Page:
How to qualify for a mortgage as a retiree
Many people aim to pay off their mortgage when they retire. Others sell their homes on retirement and rent instead.
But what if you’re the opposite and decide to buy a new home or switch from renting to owning after your shift is over? You may be wondering how you will qualify with a mortgage lender in the absence of a job. But in fact, getting a mortgage as a retiree isn’t all that different getting one while you’re working. Here’s how to get a home loan during retirement.
6 simple tips to get a 1.75% mortgage rate
Secure access to The Ascent’s free guide on how to get the lowest mortgage rate when buying your new home or refinancing. Rates are still at their lowest for decades, so act today to avoid missing out.
By submitting your email address, you consent to our sending you money advice as well as products and services which we believe may be of interest to you. You can unsubscribe anytime. Please read our Confidentiality declaration and terms and conditions.
1. Have a healthy source of income
While some retirees choose to work part time, many do not work at all. So how do you show proof of income if you are not actually working? You’ll just need to show a lender that you have money coming in every month, even if it doesn’t come in the form of a typical paycheck.
Seniors are generally entitled to Social Security benefits. In addition, you can have:
- A pension that pays you regularly
- Investment income from a brokerage account
- A retirement plan, such as an IRA, from which you can make regular withdrawals
All of this counts as income for mortgage approval purposes because it shows that you are able to pay off a loan.
2. Have great credit
Having a strong credit score is essential to getting approved for a mortgage, regardless of your age. The minimum credit score for a conventional mortgage is 620, but it’s best to aim higher. In fact, if you want to get the best mortgage rates available, you should aim for a score in the mid-700s or higher.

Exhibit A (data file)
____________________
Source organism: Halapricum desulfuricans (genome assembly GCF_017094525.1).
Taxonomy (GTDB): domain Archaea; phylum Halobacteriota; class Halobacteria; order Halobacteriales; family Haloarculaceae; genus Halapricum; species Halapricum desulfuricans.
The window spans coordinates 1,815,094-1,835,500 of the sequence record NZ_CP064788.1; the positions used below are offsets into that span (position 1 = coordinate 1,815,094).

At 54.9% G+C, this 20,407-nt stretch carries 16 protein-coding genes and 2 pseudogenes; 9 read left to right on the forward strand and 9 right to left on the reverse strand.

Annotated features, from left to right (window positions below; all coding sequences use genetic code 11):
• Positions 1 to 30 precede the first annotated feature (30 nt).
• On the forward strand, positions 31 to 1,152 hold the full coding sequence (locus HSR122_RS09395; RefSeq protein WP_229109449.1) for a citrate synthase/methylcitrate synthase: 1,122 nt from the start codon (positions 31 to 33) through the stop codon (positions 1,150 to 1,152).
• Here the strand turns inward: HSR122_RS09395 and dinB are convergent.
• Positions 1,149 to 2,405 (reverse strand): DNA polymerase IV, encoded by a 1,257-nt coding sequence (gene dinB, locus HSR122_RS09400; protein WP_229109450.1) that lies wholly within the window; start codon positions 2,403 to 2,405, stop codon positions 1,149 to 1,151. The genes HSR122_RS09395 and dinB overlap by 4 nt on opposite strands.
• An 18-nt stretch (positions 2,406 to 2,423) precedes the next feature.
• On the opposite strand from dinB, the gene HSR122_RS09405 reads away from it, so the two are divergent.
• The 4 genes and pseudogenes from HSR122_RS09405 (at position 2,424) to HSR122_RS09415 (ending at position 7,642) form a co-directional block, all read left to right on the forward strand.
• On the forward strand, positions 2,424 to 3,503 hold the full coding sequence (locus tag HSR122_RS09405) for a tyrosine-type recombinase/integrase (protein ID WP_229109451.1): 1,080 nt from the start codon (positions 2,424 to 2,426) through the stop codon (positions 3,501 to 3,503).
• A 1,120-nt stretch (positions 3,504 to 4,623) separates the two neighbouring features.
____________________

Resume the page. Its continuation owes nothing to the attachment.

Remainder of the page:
If your credit score might need a boost, the best thing you can do is pay all of your bills on time and also pay off some existing credit card debt. Plus, using the three major credit bureaus to check your credit report for errors – and correct those that are unfavorable to you – could help your score go up.
For more information, see our guide on how to create credit quickly.
3. Keep your debt to a minimum
Another factor that mortgage lenders look at when assessing loan applicants is their debt-to-income ratio. It is a measure of your outstanding debt compared to your income. It is important to keep this ratio low, because the more it increases, the more risky you become. And if you already have a lot of debt, your lender may be concerned that you might not be able to keep up with your mortgage payments on top of your existing loans. You can lower your debt ratio by paying off your existing debts or increasing your income. This may mean having to take a part-time job, even if you are doing it temporarily.
You might think that qualifying for a mortgage is more difficult as a retiree, but it won’t necessarily be the case. Just do your best to have some type of income stream, increase your credit score as much as possible, and reduce your debt load so that a lender is more likely to give you a home loan.